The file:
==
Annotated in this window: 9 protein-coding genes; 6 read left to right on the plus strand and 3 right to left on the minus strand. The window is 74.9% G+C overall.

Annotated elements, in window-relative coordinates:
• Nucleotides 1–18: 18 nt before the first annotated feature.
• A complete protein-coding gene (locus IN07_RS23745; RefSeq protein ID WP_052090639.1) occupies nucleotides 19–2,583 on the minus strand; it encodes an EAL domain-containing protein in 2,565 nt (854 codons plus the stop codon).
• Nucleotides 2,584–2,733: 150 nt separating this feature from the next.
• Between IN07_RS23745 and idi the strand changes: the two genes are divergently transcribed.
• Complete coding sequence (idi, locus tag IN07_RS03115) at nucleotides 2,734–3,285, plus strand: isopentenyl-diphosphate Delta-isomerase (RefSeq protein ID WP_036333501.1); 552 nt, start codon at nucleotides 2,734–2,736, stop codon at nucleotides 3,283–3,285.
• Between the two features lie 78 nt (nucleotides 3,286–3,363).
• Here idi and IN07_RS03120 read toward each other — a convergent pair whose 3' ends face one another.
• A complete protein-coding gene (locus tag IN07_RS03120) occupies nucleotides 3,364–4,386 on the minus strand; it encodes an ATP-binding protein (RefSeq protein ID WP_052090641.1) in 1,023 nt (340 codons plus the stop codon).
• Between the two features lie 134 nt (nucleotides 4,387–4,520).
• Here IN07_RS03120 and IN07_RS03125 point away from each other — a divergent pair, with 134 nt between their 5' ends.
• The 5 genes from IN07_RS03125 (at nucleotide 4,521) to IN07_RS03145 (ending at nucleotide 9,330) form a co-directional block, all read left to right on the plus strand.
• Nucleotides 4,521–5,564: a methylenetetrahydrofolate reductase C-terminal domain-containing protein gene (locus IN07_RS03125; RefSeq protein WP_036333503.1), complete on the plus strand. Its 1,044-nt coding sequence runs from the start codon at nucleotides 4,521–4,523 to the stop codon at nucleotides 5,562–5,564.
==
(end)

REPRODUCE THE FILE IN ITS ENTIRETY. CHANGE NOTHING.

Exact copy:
Annotated in this window: 9 protein-coding genes; 6 read left to right on the plus strand and 3 right to left on the minus strand. The window is 74.9% G+C overall.

Annotated elements, in window-relative coordinates:
• Nucleotides 1–18: 18 nt before the first annotated feature.
• A complete protein-coding gene (locus IN07_RS23745; RefSeq protein ID WP_052090639.1) occupies nucleotides 19–2,583 on the minus strand; it encodes an EAL domain-containing protein in 2,565 nt (854 codons plus the stop codon).
• Nucleotides 2,584–2,733: 150 nt separating this feature from the next.
• Between IN07_RS23745 and idi the strand changes: the two genes are divergently transcribed.
• Complete coding sequence (idi, locus tag IN07_RS03115) at nucleotides 2,734–3,285, plus strand: isopentenyl-diphosphate Delta-isomerase (RefSeq protein ID WP_036333501.1); 552 nt, start codon at nucleotides 2,734–2,736, stop codon at nucleotides 3,283–3,285.
• Between the two features lie 78 nt (nucleotides 3,286–3,363).
• Here idi and IN07_RS03120 read toward each other — a convergent pair whose 3' ends face one another.
• A complete protein-coding gene (locus tag IN07_RS03120) occupies nucleotides 3,364–4,386 on the minus strand; it encodes an ATP-binding protein (RefSeq protein ID WP_052090641.1) in 1,023 nt (340 codons plus the stop codon).
• Between the two features lie 134 nt (nucleotides 4,387–4,520).
• Here IN07_RS03120 and IN07_RS03125 point away from each other — a divergent pair, with 134 nt between their 5' ends.
• The 5 genes from IN07_RS03125 (at nucleotide 4,521) to IN07_RS03145 (ending at nucleotide 9,330) form a co-directional block, all read left to right on the plus strand.
• Nucleotides 4,521–5,564: a methylenetetrahydrofolate reductase C-terminal domain-containing protein gene (locus IN07_RS03125; RefSeq protein WP_036333503.1), complete on the plus strand. Its 1,044-nt coding sequence runs from the start codon at nucleotides 4,521–4,523 to the stop codon at nucleotides 5,562–5,564.